This metagame update almost didn’t happen. With a banlist announcement coming up in just two weeks and a new midrange deck redefining the online metagame, it felt silly to analyze a format that is sure to be radically different before January even ends. I changed my mind after sitting down and going through the numbers. Although Modern is undergoing dramatic shifts with more to come depending on the January 18 update, metagame changes are already underfoot and we’ll want to identify them before that fateful Monday. Besides, there are still almost two full weeks of Modern until the DCI makes its statement, and December’s trends will certainly be at play over that time period.
We already saw some subtle but important movement in November’s metagame breakdown. RG Tron and Amulet Bloom solidified their status as Tier 1 contenders, replacing linear alternatives like Infect and Merfolk. Meanwhile, Grixis evolved from its control roots into a midrange future, some fairer Tier 2 decks fell off the radar, and Retreat to Coralhelm staked a claim. Also, Zoo. Lots. Of. Zoo. Today, we’ll track these November trends into December, see how they fared throughout the last month of 2015, and theorize about where they might lead into 2016. To reflect the New Year transition and the upcoming January changes, I’ll spend less time on December and more on projections about where Modern will go from here.
Tier 1 Decks
Despite some high-profile StarCityGames showdowns, a handful of large Italian and Japanese tournaments, and a regular spattering of mid-size regional events, December was a relatively quiet month for Modern. We only tracked 55 total paper events in the month, down almost 50% from both our November and October datasets. Collection was much more robust on the MTGO side, where we saw 55 events, almost 500 decks, and the biggest MTGO sample since Wizards upended the online community with its summer Daily and Premier changes. The MTGO data even included both a MOCS and a Premier, better-attended venues that fittingly saw December’s breakout Tier 1 performer in their Top 8s. But, spoiler alert, more on Mr. Siege Rhino later…
Because December featured no true “major paper events” (i.e. an Open, a Grand Prix, or a Pro Tour), we are recycling the GP Pittsburgh Day 2 stats for the current breakdown. We’re also jumping ahead to January to add in the SCG Cincinnati numbers to this update. Although the Cincinnati Open wasn’t in the 12/1-12/31 date range, it makes qualitative sense to include it. First, its inclusions shores up our sample, compensating for the lower paper N. Second, December’s trends were hard at work during the Open, so we only gain information by adding them.
With all that in mind, here are Modern’s Tier 1 decks for December. As always, Tier 1 decks are defined as those strategies which you are very likely to encounter in a tournament. You need to test against these decks to prepare for any event, and you are in big trouble if your deck of choice fares poorly against the Tier 1 testing gauntlet.
|MTGO %||Paper %||Major Event
Day 2 %
Whoa, deja vu. Six of those seven decks are identical to those we saw in November’s update, which suggests a stable metagame where format pillars continue to stand. This is in stark contrast to the October-November transition we observed a month ago, when the linear shuffle was in full force and ramp decks cemented their Tier 1 footing. The big exception to this is Abzan. As we’ll see in the trend table below and talk more about after, Jund’s jealous brother returned into Modern’s highest echelon, a change that both signaled a big shift in December and forecasts further movement to come down the road.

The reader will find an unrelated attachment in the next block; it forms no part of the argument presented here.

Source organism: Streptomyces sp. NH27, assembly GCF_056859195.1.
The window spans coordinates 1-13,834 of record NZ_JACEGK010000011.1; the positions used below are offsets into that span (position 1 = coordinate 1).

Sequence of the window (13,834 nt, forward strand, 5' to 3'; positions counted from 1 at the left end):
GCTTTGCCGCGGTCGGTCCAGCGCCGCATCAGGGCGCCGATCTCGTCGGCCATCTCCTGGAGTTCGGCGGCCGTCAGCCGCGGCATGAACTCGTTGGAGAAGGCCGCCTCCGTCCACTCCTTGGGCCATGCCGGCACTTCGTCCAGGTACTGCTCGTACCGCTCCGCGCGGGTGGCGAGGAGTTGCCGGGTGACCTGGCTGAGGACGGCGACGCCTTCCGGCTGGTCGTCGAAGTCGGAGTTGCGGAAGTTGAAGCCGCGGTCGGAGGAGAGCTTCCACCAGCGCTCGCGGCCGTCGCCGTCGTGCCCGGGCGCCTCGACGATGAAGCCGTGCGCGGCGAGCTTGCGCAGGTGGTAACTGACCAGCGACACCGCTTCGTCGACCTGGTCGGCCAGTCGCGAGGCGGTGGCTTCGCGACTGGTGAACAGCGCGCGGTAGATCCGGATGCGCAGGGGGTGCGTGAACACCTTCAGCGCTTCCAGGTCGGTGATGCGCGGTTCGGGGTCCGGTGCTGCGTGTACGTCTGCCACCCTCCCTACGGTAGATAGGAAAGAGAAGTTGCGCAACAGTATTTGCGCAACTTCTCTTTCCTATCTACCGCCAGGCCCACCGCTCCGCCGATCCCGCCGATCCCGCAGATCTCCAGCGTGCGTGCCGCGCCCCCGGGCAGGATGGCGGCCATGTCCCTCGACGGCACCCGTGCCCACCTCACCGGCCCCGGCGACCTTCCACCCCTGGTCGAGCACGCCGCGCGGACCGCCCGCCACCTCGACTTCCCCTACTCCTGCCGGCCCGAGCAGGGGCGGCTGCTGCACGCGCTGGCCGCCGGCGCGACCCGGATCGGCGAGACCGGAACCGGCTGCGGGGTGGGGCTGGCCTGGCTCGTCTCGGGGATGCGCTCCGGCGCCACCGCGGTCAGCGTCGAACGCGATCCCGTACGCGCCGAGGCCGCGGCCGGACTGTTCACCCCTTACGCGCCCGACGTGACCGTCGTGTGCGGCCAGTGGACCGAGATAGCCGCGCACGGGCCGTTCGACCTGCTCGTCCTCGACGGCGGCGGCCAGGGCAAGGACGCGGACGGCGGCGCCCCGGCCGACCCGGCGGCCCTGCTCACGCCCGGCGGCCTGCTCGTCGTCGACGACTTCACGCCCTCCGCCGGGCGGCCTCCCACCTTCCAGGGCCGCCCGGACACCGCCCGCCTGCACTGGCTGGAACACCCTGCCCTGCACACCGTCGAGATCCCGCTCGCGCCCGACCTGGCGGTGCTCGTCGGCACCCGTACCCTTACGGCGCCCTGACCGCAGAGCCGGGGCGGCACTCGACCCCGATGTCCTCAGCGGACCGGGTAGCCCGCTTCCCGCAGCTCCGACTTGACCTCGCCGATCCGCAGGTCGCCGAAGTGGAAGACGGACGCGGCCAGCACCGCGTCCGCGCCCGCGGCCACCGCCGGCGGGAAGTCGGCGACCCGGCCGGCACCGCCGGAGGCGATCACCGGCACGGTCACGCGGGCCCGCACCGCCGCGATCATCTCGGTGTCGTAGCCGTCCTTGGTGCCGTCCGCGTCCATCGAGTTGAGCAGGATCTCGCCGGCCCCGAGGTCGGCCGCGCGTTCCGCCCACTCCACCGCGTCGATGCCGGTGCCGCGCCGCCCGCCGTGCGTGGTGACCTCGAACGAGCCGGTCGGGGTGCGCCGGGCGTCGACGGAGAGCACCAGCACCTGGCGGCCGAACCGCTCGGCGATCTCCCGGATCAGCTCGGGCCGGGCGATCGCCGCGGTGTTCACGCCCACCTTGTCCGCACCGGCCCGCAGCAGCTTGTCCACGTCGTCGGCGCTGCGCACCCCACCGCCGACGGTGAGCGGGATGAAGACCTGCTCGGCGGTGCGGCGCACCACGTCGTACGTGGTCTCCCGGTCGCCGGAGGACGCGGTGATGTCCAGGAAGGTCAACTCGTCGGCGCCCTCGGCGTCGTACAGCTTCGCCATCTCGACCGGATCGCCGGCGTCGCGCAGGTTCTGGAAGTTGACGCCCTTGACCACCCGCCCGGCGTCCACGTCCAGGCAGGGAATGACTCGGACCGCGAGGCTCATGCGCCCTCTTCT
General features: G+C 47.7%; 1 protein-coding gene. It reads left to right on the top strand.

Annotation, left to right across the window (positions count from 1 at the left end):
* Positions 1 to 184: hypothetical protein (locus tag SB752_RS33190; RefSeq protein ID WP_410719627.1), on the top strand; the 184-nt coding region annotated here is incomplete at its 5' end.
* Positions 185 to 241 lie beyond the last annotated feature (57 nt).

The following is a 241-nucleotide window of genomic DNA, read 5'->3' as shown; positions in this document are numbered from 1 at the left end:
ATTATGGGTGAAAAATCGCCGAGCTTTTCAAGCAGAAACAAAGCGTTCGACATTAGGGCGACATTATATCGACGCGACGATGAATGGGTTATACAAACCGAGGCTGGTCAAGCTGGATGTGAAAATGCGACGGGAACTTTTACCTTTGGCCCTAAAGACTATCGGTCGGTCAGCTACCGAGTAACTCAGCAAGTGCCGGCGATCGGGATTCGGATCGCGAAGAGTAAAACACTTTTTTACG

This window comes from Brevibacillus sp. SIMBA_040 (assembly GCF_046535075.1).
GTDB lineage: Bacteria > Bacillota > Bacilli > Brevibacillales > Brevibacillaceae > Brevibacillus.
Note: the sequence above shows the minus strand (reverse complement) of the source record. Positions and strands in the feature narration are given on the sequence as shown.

|Deck name||Meta% change|
(Nov. to Dec.)
Stupid Burn, torpedoing my projection from last month’s article. You can be sure that’s the last time I bet against Affinity. With the exception of Affinity, all of the Tier 1 decks bobbled around between -1% and +1%, which is to be expected in any metagame period especially an off-month. Don’t read too much into any of these trends. That is, any of them except Abzan. Abzan’s resurgence (Jordan, toss me a Voice of Resurgence pun!) is a major Modern coup that, if sustained, will have huge implications for 2016.
Building off those numbers and the themes we’ve already described, here are some of the narratives we need to keep in mind when considering December Modern.
- URx Twin is still the king at 12.5%
Don’t know what else to play or prepare against? There’s always Twin. December saw UR Twin return as the frontrunning weapon of choice for blue mages who want to compete against linear strategies. The URx Twin collective remains primarily split between UR Twin (6.2%) and Grixis Twin (dropping slightly from November to 3.8%). Jeskai (up to 1.5% after Bianchi’s win at Pittsburgh) and Temur (just 1% and out of Tier 2) make up the remainder. Expect to see this share drop a bit as Tron adds more maindeck Spellskites, BW Eldrazi keeps making waves, and Abzan proves it’s where BGx players want to be.
- Tron is going nowhere
It’s no coincidence Jim Davis chose RG Tron as his Modern champion for the SCG Players’ Championship, and it’s also no fluke that he took the event. This has just been a big month for Tron. SCG Cincinnati was the first Modern event ever where RG Tron had the highest Day 2 metagame share, just as December generally was the first month where the Urzatron rose to second most-played Tier 1 representative. Fulminator Mage and Crumble to Dust have put in major legwork to keep Tron at bay, but the deck has shown remarkable resilience to this hate while also not exceeding unhealthy shares. I expect the strategy’s share to increase in 2016 as more players try Bx Eldrazi (a rough matchup for the midrange-ramp hybrid), but also to stay under control as sideboards get better at respecting the dangers of turn three Karn Liberated.
- Abzan’s rise, Jund’s fall?